Osprey Combat Aircraft 28 : Air War in the Falklands 1982
Having been abandoned by Spain, the Falklands, a dot in the South Atlantic on the edge of Antarctica, they were resettled by Argentina in 1820. The British then arrived and occupied the islands in 1833. Argentina's continuing claim to sovereignty was in the hands of the United Nations in 1982 when Argentine troops seized the islands in a lightning raid. The war fought between the United Kingdom and Argentina in 1982, for the possession of the Falkland Islands was probably the last 'colonial' war that will ever be undertaken by the British. The British responded with a task force but it took them two and a half months of fierce fighting before they retook the islands. For the RAF, the long-range logistics of the conflict, the difficult conditions in the South Atlantic and the successes and failures of British tactics. This book shows how the key to British success was the speed with which the British gained and then maintained air superiority over the islands and the waters around then with their small force of Sea Harrier STOVL warplanes, which operated from two aircraft carriers. Though subsonic, the Sea Harrier and its Sidewinder AAM were a combination altogether superior to Argentina's mix of supersonic and subsonic warplanes with older weapons, and this advantage was emphasised by the significantly greater tactical acuity of the British pilots. The Argentine pilots fought with considerable piloting skill and enormous courage, and scored a number of stunning successes against British warships, but ultimately they could not prevent the British landing and the following land campaign that resulted in complete Argentine defeat. Text by Chris Chant with illustrations by Mark Rolfe.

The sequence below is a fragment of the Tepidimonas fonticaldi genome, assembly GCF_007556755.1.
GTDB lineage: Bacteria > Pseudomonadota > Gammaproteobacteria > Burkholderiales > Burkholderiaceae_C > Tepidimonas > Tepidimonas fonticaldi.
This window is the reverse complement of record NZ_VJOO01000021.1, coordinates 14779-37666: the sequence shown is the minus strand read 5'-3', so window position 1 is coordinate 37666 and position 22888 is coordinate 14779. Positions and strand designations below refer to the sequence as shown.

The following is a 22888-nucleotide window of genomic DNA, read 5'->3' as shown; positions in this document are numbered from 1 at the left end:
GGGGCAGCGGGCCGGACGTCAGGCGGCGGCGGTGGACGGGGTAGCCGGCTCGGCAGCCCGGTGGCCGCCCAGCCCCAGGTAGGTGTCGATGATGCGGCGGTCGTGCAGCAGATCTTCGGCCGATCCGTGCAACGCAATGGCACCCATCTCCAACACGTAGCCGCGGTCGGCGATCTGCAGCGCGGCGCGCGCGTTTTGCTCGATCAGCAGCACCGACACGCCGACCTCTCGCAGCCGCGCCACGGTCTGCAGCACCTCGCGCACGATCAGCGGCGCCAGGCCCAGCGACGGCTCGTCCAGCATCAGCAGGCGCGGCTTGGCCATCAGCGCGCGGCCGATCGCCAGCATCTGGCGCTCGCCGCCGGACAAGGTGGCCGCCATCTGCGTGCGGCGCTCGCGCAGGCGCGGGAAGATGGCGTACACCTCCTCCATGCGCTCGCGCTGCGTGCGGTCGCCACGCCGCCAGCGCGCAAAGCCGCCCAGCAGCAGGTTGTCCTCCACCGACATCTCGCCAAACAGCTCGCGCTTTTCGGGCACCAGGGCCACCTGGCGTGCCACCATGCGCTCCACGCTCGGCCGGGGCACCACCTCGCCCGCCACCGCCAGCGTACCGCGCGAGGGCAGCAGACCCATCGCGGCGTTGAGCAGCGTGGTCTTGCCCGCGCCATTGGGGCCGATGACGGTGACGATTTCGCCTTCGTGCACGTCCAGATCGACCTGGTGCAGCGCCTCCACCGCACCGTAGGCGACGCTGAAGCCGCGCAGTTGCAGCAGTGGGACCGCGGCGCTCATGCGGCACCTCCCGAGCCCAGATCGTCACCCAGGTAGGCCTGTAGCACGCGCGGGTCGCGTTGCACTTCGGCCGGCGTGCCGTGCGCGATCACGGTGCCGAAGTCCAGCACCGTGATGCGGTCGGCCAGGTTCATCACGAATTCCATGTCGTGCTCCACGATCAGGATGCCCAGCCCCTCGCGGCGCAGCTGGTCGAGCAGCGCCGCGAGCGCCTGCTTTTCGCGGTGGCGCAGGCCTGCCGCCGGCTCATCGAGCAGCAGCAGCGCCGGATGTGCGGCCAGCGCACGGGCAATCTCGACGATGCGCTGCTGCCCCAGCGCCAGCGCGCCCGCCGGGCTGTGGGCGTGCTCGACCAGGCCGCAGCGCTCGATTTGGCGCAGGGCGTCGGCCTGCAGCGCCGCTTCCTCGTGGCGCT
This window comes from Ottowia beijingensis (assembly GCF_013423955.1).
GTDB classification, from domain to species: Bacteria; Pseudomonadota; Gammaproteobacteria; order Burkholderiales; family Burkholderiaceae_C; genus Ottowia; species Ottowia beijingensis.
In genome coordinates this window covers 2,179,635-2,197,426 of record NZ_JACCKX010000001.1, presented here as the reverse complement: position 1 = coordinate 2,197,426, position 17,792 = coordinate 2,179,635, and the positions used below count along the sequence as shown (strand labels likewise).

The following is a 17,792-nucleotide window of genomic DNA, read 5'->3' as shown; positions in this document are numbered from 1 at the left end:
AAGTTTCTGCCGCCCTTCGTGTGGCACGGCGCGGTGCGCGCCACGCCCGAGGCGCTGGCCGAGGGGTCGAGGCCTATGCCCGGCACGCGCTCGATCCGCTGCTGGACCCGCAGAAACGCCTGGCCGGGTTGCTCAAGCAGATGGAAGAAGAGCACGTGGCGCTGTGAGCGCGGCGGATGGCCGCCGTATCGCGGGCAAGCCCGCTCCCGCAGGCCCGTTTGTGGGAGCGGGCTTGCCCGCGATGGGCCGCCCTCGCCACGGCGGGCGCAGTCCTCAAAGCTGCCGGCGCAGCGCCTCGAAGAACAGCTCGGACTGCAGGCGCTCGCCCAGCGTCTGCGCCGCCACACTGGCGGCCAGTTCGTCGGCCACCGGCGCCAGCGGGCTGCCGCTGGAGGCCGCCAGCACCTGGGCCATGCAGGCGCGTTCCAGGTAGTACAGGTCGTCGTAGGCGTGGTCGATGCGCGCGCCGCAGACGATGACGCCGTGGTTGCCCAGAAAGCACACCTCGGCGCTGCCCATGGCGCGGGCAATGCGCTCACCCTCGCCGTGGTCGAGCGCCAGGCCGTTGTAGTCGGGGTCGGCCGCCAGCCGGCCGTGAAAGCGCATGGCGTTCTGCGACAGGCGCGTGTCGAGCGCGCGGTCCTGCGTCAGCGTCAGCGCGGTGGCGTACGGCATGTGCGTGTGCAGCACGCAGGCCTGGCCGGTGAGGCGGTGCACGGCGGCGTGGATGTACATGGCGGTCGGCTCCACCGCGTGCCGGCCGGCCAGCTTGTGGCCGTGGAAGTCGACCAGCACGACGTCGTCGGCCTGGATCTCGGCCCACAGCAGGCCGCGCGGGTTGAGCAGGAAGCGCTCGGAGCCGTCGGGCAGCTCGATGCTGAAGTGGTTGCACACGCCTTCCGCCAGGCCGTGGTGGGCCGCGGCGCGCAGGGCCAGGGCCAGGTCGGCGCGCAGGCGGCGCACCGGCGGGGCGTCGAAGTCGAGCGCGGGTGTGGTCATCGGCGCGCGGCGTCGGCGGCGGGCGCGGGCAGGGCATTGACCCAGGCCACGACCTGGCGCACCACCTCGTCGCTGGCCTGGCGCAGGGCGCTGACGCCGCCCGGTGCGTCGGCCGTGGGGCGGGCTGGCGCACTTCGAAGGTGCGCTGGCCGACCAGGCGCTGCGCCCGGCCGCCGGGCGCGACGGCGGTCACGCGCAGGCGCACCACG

- Invasion in the South Atlantic
- The Forces Gather
- First Clashes
- The Black Buck Mission
- In Support of the Land War
Osprey Combat Aircraft